Inflation pressures should be checked as frequently as possible, weekly if you can manage it, most tire makers suggest. Truck tires lose 2 lb of air a month just by air permeating the inner liner and going through the tire. Air can also escape between the bead and wheel, as well as through improperly tightened valves, torn rubber valve grommets, or valve cores that have been blocked open by dirt and ice. And that’s not to mention the nails and other penetrating objects that tires seem to attract. Bottom line: the more frequent the checks, the more likely your tires will be correctly inflated and the longer they’ll live.
It’s a good idea to record what the inflation pressure should be, perhaps on a tire-inflation decal in a visible location on the truck. That will remind you, but it will also help to ensure that anyone else working on your truck can tell at a glance what pressure is called for.
Use an accurate inflation gauge, and don’t ignore the inside duals (inflate-thru valve caps make this chore easy). Clubs or ‘tire Billys’ are only useful to see if a tire’s flat, not to check air pressure. You need actual tire-pressure numbers to discover problems – like the tire that’s 10-15 psi below spec, which should be removed and inspected before it fails on the road.
Inflation pressures should be checked when the tires are cold, preferably early in the morning or before the vehicle is driven. Once the truck’s been out on the road, it may take three to four hours for the tires to cool down. Since heat increases air pressure (10-15 psi in normal operations), never bleed air from hot tires, as they’ll then be underinflated.
You’ll want to have a close look at your tires for other reasons too. Look for damage and separations, irregular wear patterns caused by axle misalignment or loose suspension components, and maybe even dual-tire mismatching. Use a tread-depth gauge and measure tread in the lowest spot on the tire. Be sure to check the tread all around the tire for low or brake-skidded spots. And note whether valve stems are accessible and valve caps are installed.
Effects of Speed
One of the biggest potential penalties of high road speed relates to tires. So it’s worth knowing that not many tires are suitable and approved for 75 mph. According to Tire and Rim Association standards, only the 11R24.5 in an ‘H’ load rating has the necessary capacity to sustain continued running at 75 mph on a 12,000-lb steering axle. Neither the 285/75R low profile or any 22.5-in. rubber loaded to 12,000 lb should be run at sustained speeds of more than 71 mph.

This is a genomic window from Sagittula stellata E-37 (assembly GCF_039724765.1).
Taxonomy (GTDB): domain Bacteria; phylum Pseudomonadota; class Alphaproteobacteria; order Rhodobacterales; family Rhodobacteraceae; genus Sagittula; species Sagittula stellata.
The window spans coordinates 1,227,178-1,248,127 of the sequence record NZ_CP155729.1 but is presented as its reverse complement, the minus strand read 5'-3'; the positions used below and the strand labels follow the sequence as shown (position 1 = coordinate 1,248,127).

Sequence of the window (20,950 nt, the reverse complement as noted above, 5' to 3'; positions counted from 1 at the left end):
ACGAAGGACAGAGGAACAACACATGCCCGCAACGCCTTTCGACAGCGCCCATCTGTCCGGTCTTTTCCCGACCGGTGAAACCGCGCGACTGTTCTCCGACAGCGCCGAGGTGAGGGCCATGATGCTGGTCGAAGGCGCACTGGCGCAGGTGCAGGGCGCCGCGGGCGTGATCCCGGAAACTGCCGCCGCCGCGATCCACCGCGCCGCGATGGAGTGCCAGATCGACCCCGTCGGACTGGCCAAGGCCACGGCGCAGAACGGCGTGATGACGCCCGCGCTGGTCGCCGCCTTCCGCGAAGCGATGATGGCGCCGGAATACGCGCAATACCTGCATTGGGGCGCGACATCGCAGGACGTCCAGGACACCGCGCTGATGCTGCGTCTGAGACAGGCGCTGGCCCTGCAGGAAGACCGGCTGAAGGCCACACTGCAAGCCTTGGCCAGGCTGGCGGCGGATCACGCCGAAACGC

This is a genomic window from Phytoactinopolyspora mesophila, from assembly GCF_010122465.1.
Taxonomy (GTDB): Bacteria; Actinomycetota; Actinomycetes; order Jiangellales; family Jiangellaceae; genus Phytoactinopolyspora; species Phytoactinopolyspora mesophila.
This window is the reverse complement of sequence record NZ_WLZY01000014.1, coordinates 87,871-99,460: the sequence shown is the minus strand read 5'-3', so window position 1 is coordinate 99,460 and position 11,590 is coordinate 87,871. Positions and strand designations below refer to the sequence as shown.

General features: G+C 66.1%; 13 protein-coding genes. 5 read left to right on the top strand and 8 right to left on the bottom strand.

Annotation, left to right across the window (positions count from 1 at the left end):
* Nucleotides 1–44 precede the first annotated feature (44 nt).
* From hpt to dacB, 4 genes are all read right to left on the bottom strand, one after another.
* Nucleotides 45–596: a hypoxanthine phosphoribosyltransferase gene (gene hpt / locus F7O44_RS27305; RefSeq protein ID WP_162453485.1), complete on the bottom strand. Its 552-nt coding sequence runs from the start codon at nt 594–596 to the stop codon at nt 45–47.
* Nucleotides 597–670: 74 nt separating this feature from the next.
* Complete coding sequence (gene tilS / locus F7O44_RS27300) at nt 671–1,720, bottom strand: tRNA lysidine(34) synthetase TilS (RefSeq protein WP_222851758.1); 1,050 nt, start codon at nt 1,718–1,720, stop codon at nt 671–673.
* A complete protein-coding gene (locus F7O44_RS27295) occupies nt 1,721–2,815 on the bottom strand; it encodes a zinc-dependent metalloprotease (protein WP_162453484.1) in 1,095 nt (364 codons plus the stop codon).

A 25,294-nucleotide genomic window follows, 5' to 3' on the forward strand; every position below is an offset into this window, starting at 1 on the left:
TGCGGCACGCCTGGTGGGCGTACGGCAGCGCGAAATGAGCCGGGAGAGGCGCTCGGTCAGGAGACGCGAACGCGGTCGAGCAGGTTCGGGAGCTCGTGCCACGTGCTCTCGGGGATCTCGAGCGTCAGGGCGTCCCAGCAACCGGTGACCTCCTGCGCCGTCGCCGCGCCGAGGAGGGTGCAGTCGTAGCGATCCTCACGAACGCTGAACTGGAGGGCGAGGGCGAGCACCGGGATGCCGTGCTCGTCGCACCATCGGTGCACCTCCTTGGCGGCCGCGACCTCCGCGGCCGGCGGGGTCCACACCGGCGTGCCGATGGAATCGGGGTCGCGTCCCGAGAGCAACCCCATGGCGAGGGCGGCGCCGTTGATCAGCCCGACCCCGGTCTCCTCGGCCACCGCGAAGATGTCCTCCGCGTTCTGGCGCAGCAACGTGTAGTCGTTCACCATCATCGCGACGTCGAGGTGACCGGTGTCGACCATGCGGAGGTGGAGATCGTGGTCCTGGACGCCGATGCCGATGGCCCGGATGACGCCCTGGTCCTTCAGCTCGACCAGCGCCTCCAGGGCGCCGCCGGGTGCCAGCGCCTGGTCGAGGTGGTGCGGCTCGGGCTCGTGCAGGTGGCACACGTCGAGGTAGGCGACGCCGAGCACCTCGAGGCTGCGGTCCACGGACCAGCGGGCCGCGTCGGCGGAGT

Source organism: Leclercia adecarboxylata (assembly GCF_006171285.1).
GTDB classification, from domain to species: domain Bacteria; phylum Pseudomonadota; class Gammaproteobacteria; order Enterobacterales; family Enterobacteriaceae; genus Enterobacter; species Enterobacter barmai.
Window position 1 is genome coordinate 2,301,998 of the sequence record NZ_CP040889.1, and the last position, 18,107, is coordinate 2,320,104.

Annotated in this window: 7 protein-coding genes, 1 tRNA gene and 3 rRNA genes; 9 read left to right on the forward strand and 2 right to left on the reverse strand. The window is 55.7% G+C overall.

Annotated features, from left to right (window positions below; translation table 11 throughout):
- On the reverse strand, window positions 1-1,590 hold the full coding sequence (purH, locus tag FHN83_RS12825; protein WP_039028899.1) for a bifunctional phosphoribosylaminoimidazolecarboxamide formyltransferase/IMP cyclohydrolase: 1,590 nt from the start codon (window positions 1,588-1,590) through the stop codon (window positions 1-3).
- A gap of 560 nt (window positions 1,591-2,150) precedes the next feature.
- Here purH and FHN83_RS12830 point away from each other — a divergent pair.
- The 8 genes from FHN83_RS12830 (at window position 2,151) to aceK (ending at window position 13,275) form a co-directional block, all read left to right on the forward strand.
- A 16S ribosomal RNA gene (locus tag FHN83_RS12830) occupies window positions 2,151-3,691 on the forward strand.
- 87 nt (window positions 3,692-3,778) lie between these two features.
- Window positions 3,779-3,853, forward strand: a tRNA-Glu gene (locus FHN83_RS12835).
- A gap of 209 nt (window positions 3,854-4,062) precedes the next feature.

Bridgestone director of engineering Dave Laubie told a recent meeting of The Maintenance Council (part of the American Trucking Associations) that operators need to be aware of correct tire pressures and loading for higher speeds. At speeds above 66 mph, for example, radial tire pressures should be increased 5 psi. And the maximum loading on the tires should be reduced 4% between 66 and 70. Between 71 and 75 mph loading should be reduced 12% (see the accompanying chart).
At speeds up to 65 mph with standard pressures, a load-range ‘G’ tire in any of the popular 11R22.4, 11R24.5, 295/75R22.5 or 285/75R24.5 sizes can sustain a load of 12,000 lb all day. For heavily laden front ends over 12,000 lb – some axle-back cabovers are particularly prone to high front-axle loadings — a load range ‘H’ will allow the rig to run 65 mph with a 13,200-lb axle loading. But start running the truck over 65 and the problems start.
While this is potentially more dangerous on the steer axle, drive tires are not immune. A similar analysis from the same guidelines shows that the new generation 19.5-in. wheel and tire simply does not have the capacity to run 75 mph at a 17,000 pound-per-axle (34,000-lb tandem) loading.
Truckers who have cruised at elevated speeds for years with no severe problems may say this sounds alarmist. But Laubie says anyone driving at high speeds should know they’re stressing the tires to the limit and will suffer the consequences without recourse to the tire manufacturers through warranties or even litigation.
Those other consequences include greatly accelerated wear, irregular wear and casing degradation. Says Laubie, “Even if the tires don’t give immediate problems, casing durability suffers. Tires ride hotter and don’t last as long.”
Going from 65 to 70 mph or from 70 to 75 mph raises operating temp by about 20° F. Going from 65 to 75 mph may create as much as a 35° F spread. Tires also wear faster at elevated temperatures — testing shows a 45° F rise means around 15% faster wear.
Irregular wear happens because, as the tire spins faster, the footprint changes where the tire meets the road surface. As the tread flings outward in the center, the footprint elongates in the center area. When this happens, the shorter radius at the outside edge of the tires is forced to scuff against the road surface, leading to faster irregular wear.